Elisabeth (dragonydreams) wrote,
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Article: Men's Violence Against Women

I have something from my dad that I wanted to share that is serious rather than funny. Today, mixed in with several anti-Bush emails, was this article about men committing violence against women. I found it well written and well thought out, and thought that you would find it interesting as well.


The new issue of the APA *Division 51 Bulletin* includes an article,
"Men's Violence Against Women," by Christopher Kilmartin, Bulletin Editor.

Here's the article:

April is Sexual Assault Awareness Month, and too often we see domestic
violence and rape defined as "women's issues." Since men do the vast
majority of the damage, I think it's a men's issue. I'll begin with a
story, not a very happy one, to set the tone.

A little while back, The Washington Post ran a story about a Northern VA
country club that held an event called the "Vodka challenge." It was a
men-only event, a standard country club golf tournament. What made it
newsworthy was the mode of celebration in the men's locker room. The day
before the tournament, one of the club managers purchased an ice
sculpture of a nude woman, sitting down with her legs spread. The vodka
was served in the locker room from a fountain stream that came out from
between her legs.

When some of the women members found out about this ice sculpture, they
were outraged. Most of the men seemed puzzled by this reaction. After
all, this was a sculpture, not a real woman, and it was in the men's
locker room, where none of the women would even see it. Quite
predictably, there were a lot of statements about angry feminists who
have no sense of humor, and the overly rigid atmosphere of political
correctness. After all, any one with an open mind would see this as
harmless. I think it's good to have an open mind, but it's not good to
have a mind so open that your brain falls out.

What does this vodka challenge story have to do with violence against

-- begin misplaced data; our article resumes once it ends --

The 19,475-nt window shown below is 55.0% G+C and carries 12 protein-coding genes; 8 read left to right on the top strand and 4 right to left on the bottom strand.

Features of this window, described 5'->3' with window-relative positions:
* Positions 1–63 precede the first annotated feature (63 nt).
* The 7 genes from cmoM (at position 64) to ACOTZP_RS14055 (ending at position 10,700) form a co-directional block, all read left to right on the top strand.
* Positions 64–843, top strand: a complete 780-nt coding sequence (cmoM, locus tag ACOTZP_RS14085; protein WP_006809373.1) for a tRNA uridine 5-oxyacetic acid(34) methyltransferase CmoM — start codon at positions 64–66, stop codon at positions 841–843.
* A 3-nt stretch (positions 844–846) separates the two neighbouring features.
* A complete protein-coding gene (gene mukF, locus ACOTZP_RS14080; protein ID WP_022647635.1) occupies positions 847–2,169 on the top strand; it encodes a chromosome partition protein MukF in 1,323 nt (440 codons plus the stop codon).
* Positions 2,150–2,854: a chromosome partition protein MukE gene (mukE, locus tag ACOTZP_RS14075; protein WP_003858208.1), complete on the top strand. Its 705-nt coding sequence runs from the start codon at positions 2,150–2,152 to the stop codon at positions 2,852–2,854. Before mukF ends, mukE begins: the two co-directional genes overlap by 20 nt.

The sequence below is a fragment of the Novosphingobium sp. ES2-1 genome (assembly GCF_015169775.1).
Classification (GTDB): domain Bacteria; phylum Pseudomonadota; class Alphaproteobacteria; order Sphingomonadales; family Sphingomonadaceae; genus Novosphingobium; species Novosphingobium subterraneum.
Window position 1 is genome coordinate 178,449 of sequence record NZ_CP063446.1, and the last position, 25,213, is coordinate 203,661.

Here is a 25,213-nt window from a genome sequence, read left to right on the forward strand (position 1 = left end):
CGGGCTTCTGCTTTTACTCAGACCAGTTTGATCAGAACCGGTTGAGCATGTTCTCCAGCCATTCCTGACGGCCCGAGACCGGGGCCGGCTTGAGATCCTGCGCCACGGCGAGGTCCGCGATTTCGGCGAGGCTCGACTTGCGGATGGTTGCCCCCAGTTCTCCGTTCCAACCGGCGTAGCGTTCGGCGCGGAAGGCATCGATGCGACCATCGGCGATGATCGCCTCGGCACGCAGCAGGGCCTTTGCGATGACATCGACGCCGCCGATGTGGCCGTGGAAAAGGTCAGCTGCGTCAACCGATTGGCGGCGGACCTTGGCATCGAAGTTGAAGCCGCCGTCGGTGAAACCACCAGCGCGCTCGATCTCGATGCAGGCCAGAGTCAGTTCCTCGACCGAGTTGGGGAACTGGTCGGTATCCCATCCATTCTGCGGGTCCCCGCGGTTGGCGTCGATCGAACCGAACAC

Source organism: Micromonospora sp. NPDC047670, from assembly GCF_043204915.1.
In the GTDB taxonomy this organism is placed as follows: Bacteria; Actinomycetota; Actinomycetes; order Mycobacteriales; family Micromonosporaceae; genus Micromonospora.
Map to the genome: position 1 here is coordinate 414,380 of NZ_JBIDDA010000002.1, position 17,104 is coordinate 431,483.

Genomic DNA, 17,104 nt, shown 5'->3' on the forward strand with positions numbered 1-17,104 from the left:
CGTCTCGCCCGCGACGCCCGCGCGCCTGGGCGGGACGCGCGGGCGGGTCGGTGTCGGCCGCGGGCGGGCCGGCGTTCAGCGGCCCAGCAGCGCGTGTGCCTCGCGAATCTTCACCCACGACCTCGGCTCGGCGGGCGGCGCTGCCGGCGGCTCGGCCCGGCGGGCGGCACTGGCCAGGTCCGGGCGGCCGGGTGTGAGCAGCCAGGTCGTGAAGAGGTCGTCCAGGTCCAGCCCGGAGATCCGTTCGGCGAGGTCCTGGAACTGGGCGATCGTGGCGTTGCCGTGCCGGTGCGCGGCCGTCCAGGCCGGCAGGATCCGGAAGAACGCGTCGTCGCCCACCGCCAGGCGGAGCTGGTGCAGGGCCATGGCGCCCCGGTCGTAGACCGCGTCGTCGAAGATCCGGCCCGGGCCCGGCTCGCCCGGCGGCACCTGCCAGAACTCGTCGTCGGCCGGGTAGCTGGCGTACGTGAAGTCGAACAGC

women? There was nothing in the story to suggest that any of these men
had ever beaten their wives. But, although I'm sure they didn't realize
it, every one of them made it just a little more possible for any one of
them to commit an act of violence against a woman.

In order for violence to occur, several things have to be present.

First, there has to be a lack of identification with the victim.

Second, there has to be a perception of the situation as one that calls
for violence.

Third, there has to be a decision to act violently, and fourth, there
has to be a means of doing harm to the other person.

All-male social groups that are disrespectful towards women provide the
first part of this formula: a willingness to view women as being
different from and less valued than men. Symbolically, the ice sculpture
provided an atmosphere that says women are here for men's pleasure, and
we will bond around our shared masculinity in this place where we don't
have to deal with women as human beings. Seeing them as lower status
others allows us to justify mistreating them in many ways, including
violence. There is an attitudinal undercurrent of women as enemies, in
spite of the fact that most of these men were married to and raising
children with the enemy.

Unfortunately, this vodka challenge was most likely not some isolated
incident of insensitivity. In fact, country clubs have a history of the
exclusion and disrespect of women, from men-only eating areas and tee
times to the outright banning of women members. Many clubs also have a
history of excluding Jews and people of color. The controversy over the
exclusion of women from Augusta National is a case in point - Martha
Burk has been called every bad name in the book just because she has